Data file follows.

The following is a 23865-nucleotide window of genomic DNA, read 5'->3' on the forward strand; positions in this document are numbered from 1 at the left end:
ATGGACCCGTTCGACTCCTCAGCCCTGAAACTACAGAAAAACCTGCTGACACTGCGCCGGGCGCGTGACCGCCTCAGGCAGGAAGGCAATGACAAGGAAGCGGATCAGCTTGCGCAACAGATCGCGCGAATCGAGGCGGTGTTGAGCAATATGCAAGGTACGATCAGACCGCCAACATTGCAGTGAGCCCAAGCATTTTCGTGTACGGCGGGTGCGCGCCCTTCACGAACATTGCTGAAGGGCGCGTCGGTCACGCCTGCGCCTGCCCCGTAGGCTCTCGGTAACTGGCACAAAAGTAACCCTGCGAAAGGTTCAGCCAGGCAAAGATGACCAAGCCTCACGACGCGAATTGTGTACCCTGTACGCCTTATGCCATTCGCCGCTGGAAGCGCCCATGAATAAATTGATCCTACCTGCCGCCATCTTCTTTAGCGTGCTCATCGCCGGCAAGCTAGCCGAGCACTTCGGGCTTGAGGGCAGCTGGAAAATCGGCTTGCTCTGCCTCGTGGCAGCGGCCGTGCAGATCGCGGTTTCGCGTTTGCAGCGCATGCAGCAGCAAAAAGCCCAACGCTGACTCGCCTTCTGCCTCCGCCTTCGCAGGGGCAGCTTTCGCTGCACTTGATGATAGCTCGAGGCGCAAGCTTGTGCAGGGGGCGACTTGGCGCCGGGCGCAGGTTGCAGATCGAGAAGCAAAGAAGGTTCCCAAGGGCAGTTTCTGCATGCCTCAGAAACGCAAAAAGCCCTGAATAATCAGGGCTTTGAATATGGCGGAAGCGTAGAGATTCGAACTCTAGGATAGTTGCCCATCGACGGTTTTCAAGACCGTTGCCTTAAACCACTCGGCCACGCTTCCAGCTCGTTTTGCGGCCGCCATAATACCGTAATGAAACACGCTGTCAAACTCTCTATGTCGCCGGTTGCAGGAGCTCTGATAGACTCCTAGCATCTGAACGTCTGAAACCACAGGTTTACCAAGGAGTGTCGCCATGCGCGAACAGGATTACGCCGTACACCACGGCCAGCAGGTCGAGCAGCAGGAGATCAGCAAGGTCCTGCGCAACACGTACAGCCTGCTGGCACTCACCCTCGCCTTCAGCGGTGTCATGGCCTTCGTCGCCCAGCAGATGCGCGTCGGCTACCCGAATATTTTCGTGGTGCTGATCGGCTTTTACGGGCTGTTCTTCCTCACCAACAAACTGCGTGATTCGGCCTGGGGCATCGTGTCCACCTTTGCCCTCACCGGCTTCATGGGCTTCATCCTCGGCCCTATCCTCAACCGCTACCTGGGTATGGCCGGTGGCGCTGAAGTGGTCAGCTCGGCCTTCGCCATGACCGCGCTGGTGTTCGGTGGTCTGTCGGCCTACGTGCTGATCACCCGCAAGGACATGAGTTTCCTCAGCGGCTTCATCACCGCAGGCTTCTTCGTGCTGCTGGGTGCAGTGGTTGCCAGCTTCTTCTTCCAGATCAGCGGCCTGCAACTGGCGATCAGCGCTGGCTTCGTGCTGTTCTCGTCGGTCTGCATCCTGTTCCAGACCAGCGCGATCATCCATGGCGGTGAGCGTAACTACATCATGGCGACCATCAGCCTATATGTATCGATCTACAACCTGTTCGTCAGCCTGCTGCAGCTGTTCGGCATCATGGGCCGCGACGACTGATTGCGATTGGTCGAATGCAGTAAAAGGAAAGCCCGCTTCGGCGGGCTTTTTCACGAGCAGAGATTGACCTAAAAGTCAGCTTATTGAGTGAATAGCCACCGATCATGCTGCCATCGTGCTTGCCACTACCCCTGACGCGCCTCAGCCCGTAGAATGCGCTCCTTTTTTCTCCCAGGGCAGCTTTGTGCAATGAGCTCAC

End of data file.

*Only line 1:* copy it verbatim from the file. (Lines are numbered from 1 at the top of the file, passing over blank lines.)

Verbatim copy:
The following is a 23865-nucleotide window of genomic DNA, read 5'->3' on the forward strand; positions in this document are numbered from 1 at the left end: